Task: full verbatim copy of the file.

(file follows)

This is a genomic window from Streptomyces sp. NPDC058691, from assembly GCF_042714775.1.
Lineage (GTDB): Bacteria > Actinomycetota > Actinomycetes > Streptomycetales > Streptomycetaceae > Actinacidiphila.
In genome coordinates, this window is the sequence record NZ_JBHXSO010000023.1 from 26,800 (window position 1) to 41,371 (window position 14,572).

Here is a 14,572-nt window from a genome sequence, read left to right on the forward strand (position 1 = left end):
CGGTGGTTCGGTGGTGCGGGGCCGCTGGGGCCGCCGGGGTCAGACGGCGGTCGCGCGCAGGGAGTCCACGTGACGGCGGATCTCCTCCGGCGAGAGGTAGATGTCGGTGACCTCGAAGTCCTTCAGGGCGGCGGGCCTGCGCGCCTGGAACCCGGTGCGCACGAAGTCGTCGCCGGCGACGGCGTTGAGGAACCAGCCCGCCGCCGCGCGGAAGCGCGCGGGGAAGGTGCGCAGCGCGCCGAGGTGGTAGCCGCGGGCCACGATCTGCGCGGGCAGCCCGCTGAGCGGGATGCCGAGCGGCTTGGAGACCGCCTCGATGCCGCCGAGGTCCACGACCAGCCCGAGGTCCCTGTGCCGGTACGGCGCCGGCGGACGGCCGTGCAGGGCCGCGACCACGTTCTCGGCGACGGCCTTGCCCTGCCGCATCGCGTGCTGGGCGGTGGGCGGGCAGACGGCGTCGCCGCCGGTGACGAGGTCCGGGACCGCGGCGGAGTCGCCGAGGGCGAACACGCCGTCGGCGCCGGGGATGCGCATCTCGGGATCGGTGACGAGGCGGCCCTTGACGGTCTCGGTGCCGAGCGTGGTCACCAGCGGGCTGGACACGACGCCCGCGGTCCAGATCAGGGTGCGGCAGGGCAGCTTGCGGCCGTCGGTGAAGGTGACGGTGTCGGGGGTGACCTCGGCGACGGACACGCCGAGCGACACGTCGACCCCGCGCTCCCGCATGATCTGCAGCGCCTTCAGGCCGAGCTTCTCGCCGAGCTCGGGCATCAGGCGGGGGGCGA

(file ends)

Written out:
This is a genomic window from Streptomyces sp. NPDC058691, from assembly GCF_042714775.1.
Lineage (GTDB): Bacteria > Actinomycetota > Actinomycetes > Streptomycetales > Streptomycetaceae > Actinacidiphila.
In genome coordinates, this window is the sequence record NZ_JBHXSO010000023.1 from 26,800 (window position 1) to 41,371 (window position 14,572).

Here is a 14,572-nt window from a genome sequence, read left to right on the forward strand (position 1 = left end):
CGGTGGTTCGGTGGTGCGGGGCCGCTGGGGCCGCCGGGGTCAGACGGCGGTCGCGCGCAGGGAGTCCACGTGACGGCGGATCTCCTCCGGCGAGAGGTAGATGTCGGTGACCTCGAAGTCCTTCAGGGCGGCGGGCCTGCGCGCCTGGAACCCGGTGCGCACGAAGTCGTCGCCGGCGACGGCGTTGAGGAACCAGCCCGCCGCCGCGCGGAAGCGCGCGGGGAAGGTGCGCAGCGCGCCGAGGTGGTAGCCGCGGGCCACGATCTGCGCGGGCAGCCCGCTGAGCGGGATGCCGAGCGGCTTGGAGACCGCCTCGATGCCGCCGAGGTCCACGACCAGCCCGAGGTCCCTGTGCCGGTACGGCGCCGGCGGACGGCCGTGCAGGGCCGCGACCACGTTCTCGGCGACGGCCTTGCCCTGCCGCATCGCGTGCTGGGCGGTGGGCGGGCAGACGGCGTCGCCGCCGGTGACGAGGTCCGGGACCGCGGCGGAGTCGCCGAGGGCGAACACGCCGTCGGCGCCGGGGATGCGCATCTCGGGATCGGTGACGAGGCGGCCCTTGACGGTCTCGGTGCCGAGCGTGGTCACCAGCGGGCTGGACACGACGCCCGCGGTCCAGATCAGGGTGCGGCAGGGCAGCTTGCGGCCGTCGGTGAAGGTGACGGTGTCGGGGGTGACCTCGGCGACGGACACGCCGAGCGACACGTCGACCCCGCGCTCCCGCATGATCTGCAGCGCCTTCAGGCCGAGCTTCTCGCCGAGCTCGGGCATCAGGCGGGGGGCGA